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A stock that a serious group of investors was prepared to pay $88.00 per share for, now trading almost 30% lower at $62.42, should be an interesting proposition. Moreover, it is trading near Covid lows.
And when it has supportive tailwinds in an ageing population, increasing demand for medical services as technology improves, plus governments funding most of the cost, that makes it very interesting. Add in that over the medium term it has been well managed and is clearly the industry leader in some of its markets.
The company, of course, is Australia’s leading operator of private hospitals, Ramsay Health Care (RHC). But it is more than this, as it is also one of the leading operators in France, the United Kingdom and northern Europe.
The five year price chart below tells the story. Ramsay raised capital during the heights of the pandemic at $56.00 per share when elective surgery was stopped and visitations to private hospitals were suspended. Since then, it has largely traded between $60 and $70, spiking to the high eighties when a KKR led consortium announced a takeover bid, before tumbling back to the $60 level when the bid was terminated.
In April, a consortium led by KKR launched an indicative offer for Ramsay at $88.00 per share. With Ramsay also allowed to pay a fully franked special dividend, the effective offer price was $91.20 per share. Over the next 5 months, KKR worked every angle to see if it could make the bid work and secure the support on the Ramsay Board.
This allegedly including proposals to separate the property assets (hospitals) from the operating company via a ‘sale and leaseback’ style arrangement, which would extract value for shareholders. In Europe, where Ramsay owns 52.5% of separately listed Ramsay Santé, the second largest private care provider in Northern Europe with facilities in France, Italy, Denmark, Sweden and Norway, some shareholders were set to receive part of the takeover proceeds via an in-specie distribution of Ramsay Santé shares.
The deal fell over in late September, with the Ramsay Board unwilling to progress discussions further and KKR not being able to work through issues relating to Ramsay Santé.
On Remembrance Day, Ramsay provided an update on the first quarter’s trading. Total revenue for the first quarter of FY23 was up 6.7% on FY22 to A$3,445m, while EBIT fell 12.9% to A$171.9m. Net profit after tax fell 1.2% to A$57.4m for the quarter.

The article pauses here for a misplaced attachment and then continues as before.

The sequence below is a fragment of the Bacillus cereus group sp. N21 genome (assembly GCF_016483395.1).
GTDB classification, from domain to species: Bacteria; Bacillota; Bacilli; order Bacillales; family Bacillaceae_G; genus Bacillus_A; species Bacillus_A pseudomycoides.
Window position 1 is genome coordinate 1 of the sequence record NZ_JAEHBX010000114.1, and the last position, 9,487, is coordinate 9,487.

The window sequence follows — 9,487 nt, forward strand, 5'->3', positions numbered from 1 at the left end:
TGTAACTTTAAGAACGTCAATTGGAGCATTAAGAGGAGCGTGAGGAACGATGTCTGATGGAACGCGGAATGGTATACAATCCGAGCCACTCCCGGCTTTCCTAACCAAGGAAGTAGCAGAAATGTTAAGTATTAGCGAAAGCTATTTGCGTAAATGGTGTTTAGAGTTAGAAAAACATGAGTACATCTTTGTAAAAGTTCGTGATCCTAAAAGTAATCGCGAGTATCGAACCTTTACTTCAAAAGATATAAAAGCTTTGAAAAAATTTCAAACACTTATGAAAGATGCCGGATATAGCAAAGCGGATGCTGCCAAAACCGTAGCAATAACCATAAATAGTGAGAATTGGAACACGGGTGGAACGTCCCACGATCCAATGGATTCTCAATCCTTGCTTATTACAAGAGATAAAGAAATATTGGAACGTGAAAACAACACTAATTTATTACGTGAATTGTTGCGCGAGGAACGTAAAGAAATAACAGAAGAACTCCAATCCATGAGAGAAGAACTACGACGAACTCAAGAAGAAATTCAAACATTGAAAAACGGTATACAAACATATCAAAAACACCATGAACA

The Australian hospitals business, which accounts for 40% of revenue but generates 80% of earnings, saw a 3.6% rise in revenue and flat earnings. The operating environment improved across the quarter, with Covid related costs falling and admissions rising. Surgical admissions per work day in October 22 were 14.2% higher than in July 22.
In the UK, the operating environment improved progressively over the quarter. In local currency, revenue was up 5% and EBIT up substantially (off a very low base). Ramsay Santé also enjoyed revenue growth of 7.8%, but EBIT fell from €40.3m to €11.0m due to higher costs (inflation, higher personnel costs and increased interim staff costs due to staff shortages).
Looking ahead, Ramsay said that: “the outlook for the Group remains strong as the business is well placed to take advantage of the positive long term dynamics driving the healthcare industry. Ramsay expects a gradual recovery through FY23 and more normalized conditions from FY24.”
The brokers are somewhat positive on Ramsay, with 3 ‘buy’ recommendations, 2 ‘neutral’ recommendations and 1 ‘sell’ recommendation. The consensus target price is $67.16, 7.6% higher than the last ASX price, with the individual targets in a tight range from a low of $62.00 to a high of $74.41.
Morgans says that “its key takeaway from 1Q results is improving conditions across all markets as the number of covid cases ease”. Citi, on the other hand, says that “‘performance in Europe and the UK remains challenged”.
On multiples, the brokers have Ramsay trading a multiple of FY23 earnings of 34.5 times and 24.9 times forecast FY24 earnings.
Historically, Ramsay has traded at reasonably high multiple, reflecting its position as a market leader and the ability to deliver ongoing quality growth. So a multiple of around 25 times FY24 earnings doesn’t look out of kilter.
I am guided more by the fact that KKR saw something in the business to offer to pay a 30% premium to what it is today, plus it hasn’t done anything (in price terms) since the impact of Covid hit in 2020. Further, the impacts of covid are now clearly lessening.
A long term buy. I can’t see what will lead to a re-rating in the short term, but on track record, I want to back it for the long term.
All prices and analysis at 21 November 2022. This information was produced by Switzer Financial Group Pty Ltd (ABN 24 112 294 649), which is an Australian Financial Services Licensee (Licence No. 286 531This material is intended to provide general advice only. It has been prepared without having regard to or taking into account any particular investor’s objectives, financial situation and/or needs. All investors should therefore consider the appropriateness of the advice, in light of their own objectives, financial situation and/or needs, before acting on the advice. This article does not reflect the views of WealthHub Securities Limited.